Sir John Kingman FRS

John Kingman is a mathematician who has conducted important work in the field of stochastic analysis — the study of systems that evolve in a probabilistic fashion. A prominent statistician, he has also applied his expertise further afield to lay the foundations of what is now known as the coalescent theory of population genetics.

Amongst his many significant contributions to the field of probability theory, perhaps the work with the most lasting impact has been his study of regenerative phenomena — processes with identical starting points that have statistically independent outcomes. John is also known for his work on queuing theory, a highly analytical branch of mathematics with wide-ranging applications in the handling and management of data.

A former President of the Royal Statistical Society, John set up the Statistics Commission in 2000 to monitor official statistics in the United Kingdom, and served as its Chairman until 2003. He received his knighthood in 1985 for his work with the Science and Engineering Research Council, which he chaired from 1981.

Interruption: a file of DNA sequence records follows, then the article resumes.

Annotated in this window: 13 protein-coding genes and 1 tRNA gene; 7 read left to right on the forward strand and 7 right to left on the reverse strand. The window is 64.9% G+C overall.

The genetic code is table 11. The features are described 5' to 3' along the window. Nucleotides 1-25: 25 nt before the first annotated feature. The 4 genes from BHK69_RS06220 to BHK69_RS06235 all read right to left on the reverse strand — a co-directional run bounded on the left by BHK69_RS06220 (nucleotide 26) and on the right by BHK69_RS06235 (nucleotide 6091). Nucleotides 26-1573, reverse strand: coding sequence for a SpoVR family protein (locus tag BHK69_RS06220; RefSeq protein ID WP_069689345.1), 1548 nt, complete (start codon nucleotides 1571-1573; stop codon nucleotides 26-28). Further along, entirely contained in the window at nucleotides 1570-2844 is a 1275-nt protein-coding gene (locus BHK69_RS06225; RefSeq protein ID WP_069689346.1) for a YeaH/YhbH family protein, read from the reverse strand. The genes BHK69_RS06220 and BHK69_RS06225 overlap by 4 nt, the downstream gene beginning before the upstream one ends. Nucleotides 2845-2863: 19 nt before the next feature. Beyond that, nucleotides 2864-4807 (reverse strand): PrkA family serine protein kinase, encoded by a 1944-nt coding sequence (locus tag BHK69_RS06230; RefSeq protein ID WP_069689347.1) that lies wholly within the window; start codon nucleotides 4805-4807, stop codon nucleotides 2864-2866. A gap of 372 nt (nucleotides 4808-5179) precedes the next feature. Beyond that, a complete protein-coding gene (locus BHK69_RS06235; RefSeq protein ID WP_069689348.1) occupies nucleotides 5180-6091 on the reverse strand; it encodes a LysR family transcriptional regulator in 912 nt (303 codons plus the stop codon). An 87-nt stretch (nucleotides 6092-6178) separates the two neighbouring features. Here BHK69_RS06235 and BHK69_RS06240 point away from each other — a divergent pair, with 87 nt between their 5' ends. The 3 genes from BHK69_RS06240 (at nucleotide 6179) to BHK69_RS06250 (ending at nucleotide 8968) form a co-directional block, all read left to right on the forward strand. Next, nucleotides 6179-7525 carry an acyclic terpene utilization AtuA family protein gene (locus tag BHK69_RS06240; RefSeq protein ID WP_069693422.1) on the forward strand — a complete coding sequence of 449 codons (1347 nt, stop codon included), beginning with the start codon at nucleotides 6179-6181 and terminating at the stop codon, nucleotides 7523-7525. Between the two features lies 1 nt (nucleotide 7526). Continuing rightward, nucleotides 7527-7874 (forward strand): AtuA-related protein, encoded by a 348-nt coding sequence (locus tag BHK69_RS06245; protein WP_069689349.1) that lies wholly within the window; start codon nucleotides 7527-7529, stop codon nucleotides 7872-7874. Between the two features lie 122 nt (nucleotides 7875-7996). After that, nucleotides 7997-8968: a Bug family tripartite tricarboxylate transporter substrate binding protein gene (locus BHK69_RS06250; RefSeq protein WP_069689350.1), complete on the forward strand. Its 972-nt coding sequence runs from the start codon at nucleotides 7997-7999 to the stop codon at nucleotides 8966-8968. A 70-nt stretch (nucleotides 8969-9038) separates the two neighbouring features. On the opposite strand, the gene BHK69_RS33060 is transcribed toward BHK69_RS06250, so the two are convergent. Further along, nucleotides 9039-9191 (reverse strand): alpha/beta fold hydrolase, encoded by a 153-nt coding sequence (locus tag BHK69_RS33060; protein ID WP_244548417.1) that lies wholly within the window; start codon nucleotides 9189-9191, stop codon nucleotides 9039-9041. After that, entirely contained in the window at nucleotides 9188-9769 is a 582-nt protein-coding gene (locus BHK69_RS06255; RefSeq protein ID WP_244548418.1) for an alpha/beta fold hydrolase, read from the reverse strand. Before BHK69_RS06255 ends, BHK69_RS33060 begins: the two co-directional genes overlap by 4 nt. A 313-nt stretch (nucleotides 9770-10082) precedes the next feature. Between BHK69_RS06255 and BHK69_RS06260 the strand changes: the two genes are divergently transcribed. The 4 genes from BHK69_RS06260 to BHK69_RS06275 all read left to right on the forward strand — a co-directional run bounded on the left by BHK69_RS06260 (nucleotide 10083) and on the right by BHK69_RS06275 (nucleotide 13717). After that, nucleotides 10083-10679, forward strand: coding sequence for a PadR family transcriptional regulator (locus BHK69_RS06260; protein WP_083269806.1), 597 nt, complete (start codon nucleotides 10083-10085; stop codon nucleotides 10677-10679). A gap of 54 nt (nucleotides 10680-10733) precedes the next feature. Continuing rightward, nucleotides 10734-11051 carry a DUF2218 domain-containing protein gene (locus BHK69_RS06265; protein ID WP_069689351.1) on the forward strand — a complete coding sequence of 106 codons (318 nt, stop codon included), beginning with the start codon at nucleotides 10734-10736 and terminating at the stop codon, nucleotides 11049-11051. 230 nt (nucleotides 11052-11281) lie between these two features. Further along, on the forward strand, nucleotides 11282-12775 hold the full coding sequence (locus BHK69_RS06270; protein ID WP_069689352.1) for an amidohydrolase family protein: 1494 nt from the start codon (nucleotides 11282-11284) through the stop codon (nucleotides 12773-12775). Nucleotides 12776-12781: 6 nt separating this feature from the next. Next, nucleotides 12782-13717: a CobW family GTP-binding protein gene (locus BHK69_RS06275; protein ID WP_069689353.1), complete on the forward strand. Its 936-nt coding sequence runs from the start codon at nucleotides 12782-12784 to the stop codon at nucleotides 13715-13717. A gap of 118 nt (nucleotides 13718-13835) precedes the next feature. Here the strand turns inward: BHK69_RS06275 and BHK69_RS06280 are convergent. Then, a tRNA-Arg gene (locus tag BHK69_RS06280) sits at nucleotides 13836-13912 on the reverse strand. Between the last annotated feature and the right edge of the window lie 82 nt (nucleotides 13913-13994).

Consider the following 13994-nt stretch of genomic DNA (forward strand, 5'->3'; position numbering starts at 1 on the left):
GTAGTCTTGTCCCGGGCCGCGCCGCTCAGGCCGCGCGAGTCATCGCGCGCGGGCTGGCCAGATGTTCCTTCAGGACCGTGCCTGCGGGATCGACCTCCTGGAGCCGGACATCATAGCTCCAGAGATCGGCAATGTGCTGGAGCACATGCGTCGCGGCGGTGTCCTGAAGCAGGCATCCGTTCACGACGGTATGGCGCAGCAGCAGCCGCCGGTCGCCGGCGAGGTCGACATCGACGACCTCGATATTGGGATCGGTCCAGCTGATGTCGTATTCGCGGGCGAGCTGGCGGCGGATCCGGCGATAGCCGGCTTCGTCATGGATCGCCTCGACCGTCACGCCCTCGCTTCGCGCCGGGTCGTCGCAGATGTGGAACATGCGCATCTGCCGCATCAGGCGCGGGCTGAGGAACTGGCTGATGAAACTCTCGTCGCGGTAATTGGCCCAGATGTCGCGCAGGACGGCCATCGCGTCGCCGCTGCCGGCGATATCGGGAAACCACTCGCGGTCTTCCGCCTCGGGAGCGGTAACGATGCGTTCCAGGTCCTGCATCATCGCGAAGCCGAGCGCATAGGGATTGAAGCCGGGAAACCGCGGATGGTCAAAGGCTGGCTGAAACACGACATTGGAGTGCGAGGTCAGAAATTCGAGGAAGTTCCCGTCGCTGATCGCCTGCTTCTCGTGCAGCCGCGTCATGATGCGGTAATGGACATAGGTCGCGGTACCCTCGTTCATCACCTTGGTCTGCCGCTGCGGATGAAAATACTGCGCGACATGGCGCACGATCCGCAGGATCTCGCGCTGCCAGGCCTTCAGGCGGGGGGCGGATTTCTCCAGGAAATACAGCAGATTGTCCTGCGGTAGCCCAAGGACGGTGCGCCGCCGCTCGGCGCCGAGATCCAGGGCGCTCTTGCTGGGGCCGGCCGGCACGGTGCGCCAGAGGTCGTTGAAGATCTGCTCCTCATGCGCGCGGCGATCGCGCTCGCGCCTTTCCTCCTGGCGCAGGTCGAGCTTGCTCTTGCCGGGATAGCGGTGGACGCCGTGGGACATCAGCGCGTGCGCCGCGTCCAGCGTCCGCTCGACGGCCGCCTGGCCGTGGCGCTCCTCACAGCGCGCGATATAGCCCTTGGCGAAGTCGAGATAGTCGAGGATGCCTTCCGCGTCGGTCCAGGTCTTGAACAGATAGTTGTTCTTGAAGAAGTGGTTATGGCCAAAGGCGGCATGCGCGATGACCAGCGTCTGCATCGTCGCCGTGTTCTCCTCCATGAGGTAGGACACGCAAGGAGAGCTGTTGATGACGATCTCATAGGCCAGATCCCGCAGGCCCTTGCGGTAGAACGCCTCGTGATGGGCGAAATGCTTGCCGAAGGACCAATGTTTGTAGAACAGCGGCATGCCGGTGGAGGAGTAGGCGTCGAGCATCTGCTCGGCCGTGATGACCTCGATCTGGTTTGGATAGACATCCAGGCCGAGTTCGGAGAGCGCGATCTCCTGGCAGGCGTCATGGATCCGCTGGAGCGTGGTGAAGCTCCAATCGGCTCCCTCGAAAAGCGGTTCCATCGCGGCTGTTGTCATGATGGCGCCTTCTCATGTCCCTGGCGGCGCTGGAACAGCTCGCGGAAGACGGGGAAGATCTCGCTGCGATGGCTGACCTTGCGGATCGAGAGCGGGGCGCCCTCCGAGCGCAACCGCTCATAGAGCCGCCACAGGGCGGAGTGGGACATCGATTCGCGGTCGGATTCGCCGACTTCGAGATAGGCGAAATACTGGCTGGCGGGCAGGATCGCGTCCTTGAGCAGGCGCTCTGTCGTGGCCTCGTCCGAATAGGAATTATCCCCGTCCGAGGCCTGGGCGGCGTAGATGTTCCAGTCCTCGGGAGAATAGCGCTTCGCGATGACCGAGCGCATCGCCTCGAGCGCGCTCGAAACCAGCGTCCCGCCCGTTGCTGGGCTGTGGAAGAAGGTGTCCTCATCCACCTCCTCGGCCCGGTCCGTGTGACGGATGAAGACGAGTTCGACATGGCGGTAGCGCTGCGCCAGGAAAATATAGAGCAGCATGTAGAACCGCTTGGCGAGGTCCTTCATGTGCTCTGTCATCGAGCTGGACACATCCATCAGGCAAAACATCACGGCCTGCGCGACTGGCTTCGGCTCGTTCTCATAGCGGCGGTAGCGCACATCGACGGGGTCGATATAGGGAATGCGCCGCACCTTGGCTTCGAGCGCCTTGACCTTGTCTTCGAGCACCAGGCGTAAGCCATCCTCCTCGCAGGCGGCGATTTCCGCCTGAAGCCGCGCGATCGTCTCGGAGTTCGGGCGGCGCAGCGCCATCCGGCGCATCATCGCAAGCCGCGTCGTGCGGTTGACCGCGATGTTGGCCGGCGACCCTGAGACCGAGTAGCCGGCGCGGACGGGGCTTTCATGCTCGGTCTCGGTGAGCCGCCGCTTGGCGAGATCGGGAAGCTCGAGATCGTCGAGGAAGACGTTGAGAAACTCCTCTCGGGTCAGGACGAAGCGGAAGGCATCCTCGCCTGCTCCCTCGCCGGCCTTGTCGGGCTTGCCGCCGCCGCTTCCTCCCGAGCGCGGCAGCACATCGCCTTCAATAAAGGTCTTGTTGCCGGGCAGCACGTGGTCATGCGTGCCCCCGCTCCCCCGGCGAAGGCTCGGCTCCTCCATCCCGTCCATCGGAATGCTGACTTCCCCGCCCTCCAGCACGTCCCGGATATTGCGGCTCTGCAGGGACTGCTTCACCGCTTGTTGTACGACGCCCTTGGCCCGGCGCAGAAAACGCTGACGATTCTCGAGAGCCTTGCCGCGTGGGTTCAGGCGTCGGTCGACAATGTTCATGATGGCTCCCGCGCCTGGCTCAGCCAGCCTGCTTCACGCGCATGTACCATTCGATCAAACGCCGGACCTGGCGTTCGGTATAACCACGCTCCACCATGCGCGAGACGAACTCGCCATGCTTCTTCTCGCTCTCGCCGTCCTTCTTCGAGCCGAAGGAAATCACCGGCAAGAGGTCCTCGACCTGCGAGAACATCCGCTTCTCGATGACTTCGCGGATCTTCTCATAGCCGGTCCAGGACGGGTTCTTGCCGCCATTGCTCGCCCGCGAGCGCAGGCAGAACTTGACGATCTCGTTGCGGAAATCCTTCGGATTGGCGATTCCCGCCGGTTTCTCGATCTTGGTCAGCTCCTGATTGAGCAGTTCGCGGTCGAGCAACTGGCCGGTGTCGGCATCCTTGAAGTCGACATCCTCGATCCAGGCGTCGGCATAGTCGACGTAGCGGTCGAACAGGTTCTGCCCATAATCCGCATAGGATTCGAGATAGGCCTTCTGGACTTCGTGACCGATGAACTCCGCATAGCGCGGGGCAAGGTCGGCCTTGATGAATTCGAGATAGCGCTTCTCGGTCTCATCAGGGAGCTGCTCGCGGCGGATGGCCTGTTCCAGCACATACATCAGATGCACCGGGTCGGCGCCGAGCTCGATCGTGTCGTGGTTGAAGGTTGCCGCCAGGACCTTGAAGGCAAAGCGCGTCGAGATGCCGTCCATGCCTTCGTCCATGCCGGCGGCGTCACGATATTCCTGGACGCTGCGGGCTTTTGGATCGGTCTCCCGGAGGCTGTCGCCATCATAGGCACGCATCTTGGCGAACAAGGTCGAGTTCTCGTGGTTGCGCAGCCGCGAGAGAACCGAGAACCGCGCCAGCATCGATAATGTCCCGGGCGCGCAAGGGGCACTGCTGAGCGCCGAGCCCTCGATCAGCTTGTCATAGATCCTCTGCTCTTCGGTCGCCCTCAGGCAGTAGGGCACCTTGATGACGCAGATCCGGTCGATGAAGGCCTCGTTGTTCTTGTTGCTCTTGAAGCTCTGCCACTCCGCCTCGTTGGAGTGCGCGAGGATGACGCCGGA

Subject groups

  • Organismal biology, evolution and ecology

    Population genetics

  • Mathematics

    Pure mathematics


  • Royal Medals

    In recognition of his distinguished researches on queuing theory, on regenerative phenomena, and on mathematical genetics.

Sir John Kingman FRS
Elected 1971

Credit: Isaac Newton Institute for Mathematical Sciences, Cambridge